Cash, please

THERE are 20m refugees worldwide, most of them children. Some 1.6m Syrians live in Lebanon; even more in Turkey. Humanitarian agencies struggle to meet their basic needs. In July the World Food Programme (WFP) cut assistance to refugees across the Middle East, saying that its regional operation was 81% underfunded. One way to make scarce aid money go further, argues a report* released this month by the Overseas Development Institute and the Centre for Global Development (CGD), two think-tanks, is for donors to give less in kind and more in cash.

The Economist

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A kind of mind

The universe, then, consists entirely of mind-stuff

Kingdon Clifford


Sound exists, but Tantra says sound can exist only because of silence; otherwise sound will be impossible. Silence is anti-sound. So wherever there is sound, just behind it there is silence. It cannot exist without silence; it is the other aspect of the same coin. So I utter a word; for example, aum . The more I utter it, just side by side, just behind it is the anti-phenomenon, soundlessness. So if you can use sounds as a technique to enter soundlessness, you will enter meditation. If you can use a word to go beyond words, you will move into meditation. Look at it in this way: mind is the word; meditation is no- mind. Mind is filled with sound and words and thought. Just by the corner is the other extreme – no- mind.

Osho in The Book of the Secrets

Today the term persona has been somewhat accepted into the vocabulary of psychology and contemporary culture. It is used frequently in popular parlance, in newspapers, and in literary theory. It means the person-as-presented, not the person-as-real. The persona is a psychological and social construct adopted for a specific purpose. Jung chose it for his psychological theory because it has to do with playing roles in society. He was interested in how people come to play particular roles, adopt a conventional collective attitude, and represent social and cultural stereotypes rather than assuming and living their own uniqueness. Certainly this is a well-known human trait. It is a kind of mimicry. Jung gave it a name and worked it into his theory of the psyche.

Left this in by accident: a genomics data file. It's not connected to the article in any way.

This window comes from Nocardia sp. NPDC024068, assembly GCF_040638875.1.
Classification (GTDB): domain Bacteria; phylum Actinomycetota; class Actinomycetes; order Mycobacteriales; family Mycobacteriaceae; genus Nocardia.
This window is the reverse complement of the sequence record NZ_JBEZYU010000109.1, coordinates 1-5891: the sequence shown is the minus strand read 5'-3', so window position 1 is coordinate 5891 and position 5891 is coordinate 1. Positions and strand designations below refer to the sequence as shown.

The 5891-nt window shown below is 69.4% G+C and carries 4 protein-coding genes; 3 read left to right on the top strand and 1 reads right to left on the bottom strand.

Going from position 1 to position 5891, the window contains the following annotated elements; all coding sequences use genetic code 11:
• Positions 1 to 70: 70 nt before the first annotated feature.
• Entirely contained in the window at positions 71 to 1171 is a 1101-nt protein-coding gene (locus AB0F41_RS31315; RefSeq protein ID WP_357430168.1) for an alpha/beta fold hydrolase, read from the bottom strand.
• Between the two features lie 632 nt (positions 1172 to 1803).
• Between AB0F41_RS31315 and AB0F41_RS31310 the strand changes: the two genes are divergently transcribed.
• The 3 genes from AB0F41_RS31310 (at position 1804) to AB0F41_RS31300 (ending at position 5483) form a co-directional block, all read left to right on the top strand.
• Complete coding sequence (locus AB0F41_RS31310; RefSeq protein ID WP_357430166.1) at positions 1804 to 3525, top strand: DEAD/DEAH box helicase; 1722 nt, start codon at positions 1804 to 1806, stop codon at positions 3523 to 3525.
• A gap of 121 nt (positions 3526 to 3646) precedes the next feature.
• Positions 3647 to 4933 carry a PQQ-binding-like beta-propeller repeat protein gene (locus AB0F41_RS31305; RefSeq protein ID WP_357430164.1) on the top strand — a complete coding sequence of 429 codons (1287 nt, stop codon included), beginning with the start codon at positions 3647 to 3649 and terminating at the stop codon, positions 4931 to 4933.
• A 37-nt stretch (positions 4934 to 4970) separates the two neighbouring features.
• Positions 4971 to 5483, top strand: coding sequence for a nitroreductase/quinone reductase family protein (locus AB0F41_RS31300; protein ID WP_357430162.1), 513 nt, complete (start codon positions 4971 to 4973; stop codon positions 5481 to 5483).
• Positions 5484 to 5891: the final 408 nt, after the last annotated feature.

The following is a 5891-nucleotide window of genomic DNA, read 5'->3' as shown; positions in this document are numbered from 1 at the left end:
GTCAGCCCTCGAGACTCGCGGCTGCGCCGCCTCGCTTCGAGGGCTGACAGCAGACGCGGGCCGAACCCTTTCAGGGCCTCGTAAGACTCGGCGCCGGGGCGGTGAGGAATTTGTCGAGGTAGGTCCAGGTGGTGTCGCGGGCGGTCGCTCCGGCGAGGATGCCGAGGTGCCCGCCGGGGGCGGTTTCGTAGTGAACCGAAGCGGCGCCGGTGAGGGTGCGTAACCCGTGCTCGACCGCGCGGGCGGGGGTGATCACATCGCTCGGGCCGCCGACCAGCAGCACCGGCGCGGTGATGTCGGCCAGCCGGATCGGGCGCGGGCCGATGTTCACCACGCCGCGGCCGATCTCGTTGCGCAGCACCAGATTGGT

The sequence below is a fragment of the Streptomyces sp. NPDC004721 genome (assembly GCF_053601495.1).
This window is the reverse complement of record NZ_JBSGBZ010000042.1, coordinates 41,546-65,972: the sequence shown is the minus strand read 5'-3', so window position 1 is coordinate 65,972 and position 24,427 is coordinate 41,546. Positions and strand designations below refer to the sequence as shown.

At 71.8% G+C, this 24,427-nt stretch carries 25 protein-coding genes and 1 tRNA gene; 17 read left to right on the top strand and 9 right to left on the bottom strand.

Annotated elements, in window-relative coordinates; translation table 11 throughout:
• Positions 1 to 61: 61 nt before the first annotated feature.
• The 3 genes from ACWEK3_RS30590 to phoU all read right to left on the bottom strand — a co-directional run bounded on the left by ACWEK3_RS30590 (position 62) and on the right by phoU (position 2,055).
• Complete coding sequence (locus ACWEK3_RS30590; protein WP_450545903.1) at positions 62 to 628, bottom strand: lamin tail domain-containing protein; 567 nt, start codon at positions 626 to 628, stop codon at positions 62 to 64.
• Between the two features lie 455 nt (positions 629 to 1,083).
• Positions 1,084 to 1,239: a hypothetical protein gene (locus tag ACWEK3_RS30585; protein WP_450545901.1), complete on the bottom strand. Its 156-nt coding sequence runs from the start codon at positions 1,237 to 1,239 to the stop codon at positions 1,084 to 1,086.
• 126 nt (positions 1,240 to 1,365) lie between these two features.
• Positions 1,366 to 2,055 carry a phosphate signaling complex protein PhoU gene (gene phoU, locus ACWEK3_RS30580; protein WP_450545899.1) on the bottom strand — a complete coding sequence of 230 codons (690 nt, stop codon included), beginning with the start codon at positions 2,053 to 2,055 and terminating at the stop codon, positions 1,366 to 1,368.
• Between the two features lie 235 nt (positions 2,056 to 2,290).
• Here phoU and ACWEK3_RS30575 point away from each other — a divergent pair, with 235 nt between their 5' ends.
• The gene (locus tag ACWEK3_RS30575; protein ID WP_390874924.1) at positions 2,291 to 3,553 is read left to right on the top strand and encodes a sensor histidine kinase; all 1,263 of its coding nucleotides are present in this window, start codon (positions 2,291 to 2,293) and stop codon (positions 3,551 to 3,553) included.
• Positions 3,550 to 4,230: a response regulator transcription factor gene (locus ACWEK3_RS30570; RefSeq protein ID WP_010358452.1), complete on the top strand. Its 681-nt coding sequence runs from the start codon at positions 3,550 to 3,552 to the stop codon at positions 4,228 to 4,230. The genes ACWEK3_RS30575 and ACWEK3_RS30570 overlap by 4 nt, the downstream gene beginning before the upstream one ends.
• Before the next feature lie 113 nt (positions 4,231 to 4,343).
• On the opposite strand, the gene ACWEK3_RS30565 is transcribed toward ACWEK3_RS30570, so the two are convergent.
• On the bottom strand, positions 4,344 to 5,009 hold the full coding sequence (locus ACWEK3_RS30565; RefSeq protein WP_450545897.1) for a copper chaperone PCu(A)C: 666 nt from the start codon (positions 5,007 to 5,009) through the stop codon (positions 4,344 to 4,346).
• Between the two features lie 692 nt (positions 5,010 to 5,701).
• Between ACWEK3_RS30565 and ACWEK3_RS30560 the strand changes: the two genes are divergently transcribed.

Murray Stein in Jung’s Map of the Soul: An Introduction

It’s easier than ever today to revel in the past, and to do so not just with nostalgia but with accuracy. We document things we didn’t used to document. We take more photos every two minutes than were taken in all of the 19th century. The result isn’t buried in basements or sandwiched away in photo albums, but at our fingertips. With two clicks on my laptop, I can relive important moments from a decade ago: a photo of my mother putting on my high school graduation cap, my college packing list, the 2005 Facebook friend requests from some of the most important people in my life. There is an entire app, Timehop, that exists solely to surprise us with something from our rapidly accumulating internet past.

Libby Nelson


Poor experts

A kind of mind

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